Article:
Sociodemographic variables included age, gender, race (white versus nonwhite), relationship to resident, marital status (married versus other), primary language (English versus other), education level (>high school versus other) and employment status (full-time versus other).
Variables describing level of engagement included: whether the HCP lived with the resident before institutionalization, whether the HCP visited the resident in the NH ≥7 hours per week, and the number of years as HCP. The physical health subscale of the SF-12 measured the HCPs’ general health status.30
Communication and preparedness variables included whether the HCP spent ≥15 minutes discussing the residents’ advance directives with a physician at the time of NH admission, a physician counseled the HCP on the residents’ prognosis, the HCP believed life prolongation was the main goal of care, the HCP believed that dementia is a terminal illness, and the HCP felt the resident had <6 months to live (Table 1).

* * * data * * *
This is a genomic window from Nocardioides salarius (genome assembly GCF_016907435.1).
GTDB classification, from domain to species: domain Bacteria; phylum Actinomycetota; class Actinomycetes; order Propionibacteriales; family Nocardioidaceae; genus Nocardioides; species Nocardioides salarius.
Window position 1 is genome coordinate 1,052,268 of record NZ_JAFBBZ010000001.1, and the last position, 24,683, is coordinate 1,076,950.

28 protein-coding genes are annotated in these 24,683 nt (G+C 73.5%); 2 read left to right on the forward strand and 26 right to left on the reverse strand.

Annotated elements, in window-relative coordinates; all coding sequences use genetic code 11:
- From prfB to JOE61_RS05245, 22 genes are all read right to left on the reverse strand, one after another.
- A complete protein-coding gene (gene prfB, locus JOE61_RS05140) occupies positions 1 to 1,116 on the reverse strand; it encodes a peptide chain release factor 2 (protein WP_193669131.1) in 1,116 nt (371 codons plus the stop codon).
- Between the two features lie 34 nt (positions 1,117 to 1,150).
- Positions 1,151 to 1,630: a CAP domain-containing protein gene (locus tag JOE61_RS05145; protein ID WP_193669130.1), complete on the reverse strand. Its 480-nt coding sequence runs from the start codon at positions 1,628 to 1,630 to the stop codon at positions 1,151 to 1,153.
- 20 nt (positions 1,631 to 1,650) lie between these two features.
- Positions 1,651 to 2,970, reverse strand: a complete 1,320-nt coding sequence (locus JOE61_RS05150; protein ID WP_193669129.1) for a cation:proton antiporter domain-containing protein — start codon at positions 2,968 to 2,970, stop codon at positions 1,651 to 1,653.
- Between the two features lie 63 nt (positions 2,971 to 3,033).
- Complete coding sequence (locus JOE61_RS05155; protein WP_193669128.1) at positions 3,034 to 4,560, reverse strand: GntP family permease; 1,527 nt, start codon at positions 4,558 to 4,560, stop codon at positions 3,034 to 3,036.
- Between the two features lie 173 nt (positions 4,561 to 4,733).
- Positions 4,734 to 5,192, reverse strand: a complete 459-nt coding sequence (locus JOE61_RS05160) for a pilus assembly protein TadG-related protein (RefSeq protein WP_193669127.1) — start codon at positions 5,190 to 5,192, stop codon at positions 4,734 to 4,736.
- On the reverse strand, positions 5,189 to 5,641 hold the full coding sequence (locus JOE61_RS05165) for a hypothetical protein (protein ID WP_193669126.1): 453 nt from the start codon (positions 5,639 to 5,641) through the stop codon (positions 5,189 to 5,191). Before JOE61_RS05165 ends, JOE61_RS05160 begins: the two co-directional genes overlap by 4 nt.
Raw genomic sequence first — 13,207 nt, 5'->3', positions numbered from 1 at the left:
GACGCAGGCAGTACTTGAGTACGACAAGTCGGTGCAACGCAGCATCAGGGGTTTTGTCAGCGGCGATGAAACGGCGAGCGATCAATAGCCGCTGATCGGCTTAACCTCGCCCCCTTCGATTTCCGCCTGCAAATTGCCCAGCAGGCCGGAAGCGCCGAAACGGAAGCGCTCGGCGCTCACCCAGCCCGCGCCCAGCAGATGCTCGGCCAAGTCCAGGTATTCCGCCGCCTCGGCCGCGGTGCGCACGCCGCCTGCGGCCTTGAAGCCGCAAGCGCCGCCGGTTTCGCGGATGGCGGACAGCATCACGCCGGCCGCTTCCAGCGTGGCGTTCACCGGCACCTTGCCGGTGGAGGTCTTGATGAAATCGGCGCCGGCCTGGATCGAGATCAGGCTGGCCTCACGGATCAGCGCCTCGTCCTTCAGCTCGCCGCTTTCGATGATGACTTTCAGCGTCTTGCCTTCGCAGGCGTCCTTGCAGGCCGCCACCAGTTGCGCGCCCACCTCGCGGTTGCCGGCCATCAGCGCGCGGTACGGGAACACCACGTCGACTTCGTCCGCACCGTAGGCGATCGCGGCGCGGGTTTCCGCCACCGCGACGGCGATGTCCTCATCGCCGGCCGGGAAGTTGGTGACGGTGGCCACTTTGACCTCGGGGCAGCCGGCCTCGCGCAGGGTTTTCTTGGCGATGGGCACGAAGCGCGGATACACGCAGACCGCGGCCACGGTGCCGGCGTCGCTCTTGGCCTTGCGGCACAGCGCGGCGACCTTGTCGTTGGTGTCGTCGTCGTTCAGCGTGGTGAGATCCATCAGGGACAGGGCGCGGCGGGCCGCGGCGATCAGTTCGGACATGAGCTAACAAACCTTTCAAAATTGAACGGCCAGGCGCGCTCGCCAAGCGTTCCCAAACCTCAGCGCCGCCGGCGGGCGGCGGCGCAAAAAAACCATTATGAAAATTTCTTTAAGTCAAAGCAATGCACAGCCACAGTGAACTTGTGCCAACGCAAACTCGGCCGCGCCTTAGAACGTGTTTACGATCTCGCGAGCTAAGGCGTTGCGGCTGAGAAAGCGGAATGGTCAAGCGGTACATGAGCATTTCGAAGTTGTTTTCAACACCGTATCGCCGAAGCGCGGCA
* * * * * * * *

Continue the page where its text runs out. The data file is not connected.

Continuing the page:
HCP satisfaction with care during the past 90 days was measured using the validated Satisfaction with Care at End-of-Life in Dementia (SWC-EOLD) scale.31,32 The scale’s 10 items address decision-making, communication with health care professionals, understanding the resident’s condition, and the resident’s medical and nursing care. Each item is measured on a four-point Likert scale ranging from 1 to 4 as follows: strongly disagree, disagree, agree, strongly agree. The summary score ranges from 10–40 (higher scores indicate more satisfaction).